Brand management can be a challenge for peer-to-peer lenders. Narinder Khattoare, chief executive of property-backed lender Kuflink, shows the competition how it’s done…
PEER-TO-PEER finance has a branding problem. “People don’t know what P2P lending is,” says Narinder Khattoare, chief executive of Kuflink. “If you walk down any high street, I guarantee you, you speak to a hundred people and there’ll only be a handful of people that will understand what P2P lending is.”
This puts P2P platforms in a unique situation where they are not only trying to promote their own brands, they are also trying to explain the concept of P2P to a population that is more used to low-interest cash accounts and equity-based stocks and shares portfolios.
“It’s about educating the masses,” says Khattoare. “You’ve got to go out and get your brand out there more than anything.
“We want to be the trendsetter when it comes into marketing and the way we do it.”
For Kuflink, this means taking a high-profile approach towards advertising. The firm advertises on LBC radio, as well as maintaining a strong presence in online and print media. Kuflink has also made a splash through its sponsorship of Ebbsfleet United Football Club. When the club was relaunched in 2008, it was one of the first mainstream examples of a successful crowdfunding venture – members of the public were invited to buy a stake in the club for as little as £35. Now, the club is on the up with ambitions of reaching the Championship some day.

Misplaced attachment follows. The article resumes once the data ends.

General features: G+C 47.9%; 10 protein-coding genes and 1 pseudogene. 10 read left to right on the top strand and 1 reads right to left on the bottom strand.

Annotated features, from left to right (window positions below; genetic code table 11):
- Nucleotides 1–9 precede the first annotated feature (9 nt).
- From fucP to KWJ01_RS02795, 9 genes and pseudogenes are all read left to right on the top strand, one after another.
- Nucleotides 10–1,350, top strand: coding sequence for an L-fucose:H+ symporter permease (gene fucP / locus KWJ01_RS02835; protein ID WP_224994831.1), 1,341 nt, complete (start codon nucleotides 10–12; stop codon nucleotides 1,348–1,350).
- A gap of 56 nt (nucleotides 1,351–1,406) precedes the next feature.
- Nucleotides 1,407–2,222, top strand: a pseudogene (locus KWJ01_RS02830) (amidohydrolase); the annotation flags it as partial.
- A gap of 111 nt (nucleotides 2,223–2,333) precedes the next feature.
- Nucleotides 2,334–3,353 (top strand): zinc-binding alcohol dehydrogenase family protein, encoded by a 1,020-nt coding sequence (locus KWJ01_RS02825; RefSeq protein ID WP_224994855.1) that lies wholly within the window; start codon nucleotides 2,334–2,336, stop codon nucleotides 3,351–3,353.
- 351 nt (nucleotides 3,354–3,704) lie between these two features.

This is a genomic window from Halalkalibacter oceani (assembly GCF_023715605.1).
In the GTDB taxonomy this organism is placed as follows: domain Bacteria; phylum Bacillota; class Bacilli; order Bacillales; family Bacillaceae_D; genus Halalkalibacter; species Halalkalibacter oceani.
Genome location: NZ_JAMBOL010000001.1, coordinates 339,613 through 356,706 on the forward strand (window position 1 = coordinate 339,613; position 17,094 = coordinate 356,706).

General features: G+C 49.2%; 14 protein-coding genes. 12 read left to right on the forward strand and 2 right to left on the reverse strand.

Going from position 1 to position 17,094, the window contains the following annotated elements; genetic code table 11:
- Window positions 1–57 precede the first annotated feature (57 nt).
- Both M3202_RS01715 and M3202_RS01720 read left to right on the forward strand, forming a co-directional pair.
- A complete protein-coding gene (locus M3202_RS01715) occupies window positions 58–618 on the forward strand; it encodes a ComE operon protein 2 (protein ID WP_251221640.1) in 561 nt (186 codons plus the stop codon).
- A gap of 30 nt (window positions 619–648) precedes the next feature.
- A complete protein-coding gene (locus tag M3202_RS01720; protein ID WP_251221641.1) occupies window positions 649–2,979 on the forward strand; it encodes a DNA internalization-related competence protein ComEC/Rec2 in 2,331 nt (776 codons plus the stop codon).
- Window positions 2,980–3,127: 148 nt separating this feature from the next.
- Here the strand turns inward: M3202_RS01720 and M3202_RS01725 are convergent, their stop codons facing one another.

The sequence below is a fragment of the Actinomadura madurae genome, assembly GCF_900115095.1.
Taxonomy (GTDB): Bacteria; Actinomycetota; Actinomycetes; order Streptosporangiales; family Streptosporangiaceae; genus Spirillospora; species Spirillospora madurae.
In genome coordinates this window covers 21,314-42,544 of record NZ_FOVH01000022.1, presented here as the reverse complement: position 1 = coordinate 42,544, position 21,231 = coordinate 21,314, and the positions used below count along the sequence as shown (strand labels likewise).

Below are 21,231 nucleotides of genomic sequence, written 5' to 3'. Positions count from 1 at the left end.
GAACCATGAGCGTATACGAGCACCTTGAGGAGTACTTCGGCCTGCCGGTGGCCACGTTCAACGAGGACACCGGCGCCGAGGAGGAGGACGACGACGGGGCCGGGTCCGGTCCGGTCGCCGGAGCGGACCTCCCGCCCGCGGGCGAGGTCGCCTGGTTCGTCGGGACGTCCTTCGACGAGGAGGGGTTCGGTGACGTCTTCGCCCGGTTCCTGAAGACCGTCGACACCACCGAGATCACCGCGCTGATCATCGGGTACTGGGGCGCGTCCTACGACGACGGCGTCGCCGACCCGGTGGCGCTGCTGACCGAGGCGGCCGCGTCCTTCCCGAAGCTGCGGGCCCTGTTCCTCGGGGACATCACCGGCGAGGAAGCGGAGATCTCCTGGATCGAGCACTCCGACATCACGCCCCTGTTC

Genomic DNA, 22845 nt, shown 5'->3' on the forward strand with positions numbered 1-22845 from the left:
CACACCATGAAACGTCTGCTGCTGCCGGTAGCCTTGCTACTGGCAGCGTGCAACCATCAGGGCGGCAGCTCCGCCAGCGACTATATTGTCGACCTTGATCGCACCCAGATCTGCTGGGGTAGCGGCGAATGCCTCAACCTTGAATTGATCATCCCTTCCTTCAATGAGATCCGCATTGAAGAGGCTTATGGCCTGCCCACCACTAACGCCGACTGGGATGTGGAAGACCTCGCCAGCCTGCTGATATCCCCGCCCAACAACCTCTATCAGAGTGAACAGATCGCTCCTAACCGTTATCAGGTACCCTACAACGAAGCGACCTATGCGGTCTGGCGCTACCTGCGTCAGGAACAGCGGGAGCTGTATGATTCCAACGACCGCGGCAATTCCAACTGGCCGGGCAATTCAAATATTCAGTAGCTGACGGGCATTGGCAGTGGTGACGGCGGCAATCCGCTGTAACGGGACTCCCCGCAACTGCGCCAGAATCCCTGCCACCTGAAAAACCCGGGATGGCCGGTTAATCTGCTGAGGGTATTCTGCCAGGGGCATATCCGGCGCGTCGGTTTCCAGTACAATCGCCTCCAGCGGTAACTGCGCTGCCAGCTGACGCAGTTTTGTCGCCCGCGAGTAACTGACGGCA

Khattoare says that sponsoring the club was an easy decision as they have similar growth plans. “They’re probably the same size of business in terms of employees and the ambitions that we have over the next couple of years,” he says.
“I can only see it going one direction and that’s going up because they’ve got the infrastructure, the right senior management in place as have we.”
Khattoare believes that the best form of advertising is a strong track record and brand stability. Kuflink has been in the market for years – first as a bridging loan provider, and then as a property-backed P2P platform. It is one of the few platforms to offer “skin in the game” by investing alongside its lenders, and it has posted no losses to date.
“We have learned a lot of things since we evolved from bridging,” says Khattoare. “We learned the hard way there that we can’t just come into the marketplace. You’ve got to have something that differentiates yourself from everyone else – otherwise what’s the point of entering the market?”
As a result of this differentiation, Kuflink can leverage its own brand to promote the wider P2P sector and help bring alternative lending into the mainstream.
“We think we need to have a reality check on where individuals really are,” adds Khattoare. “And educating people is the key.”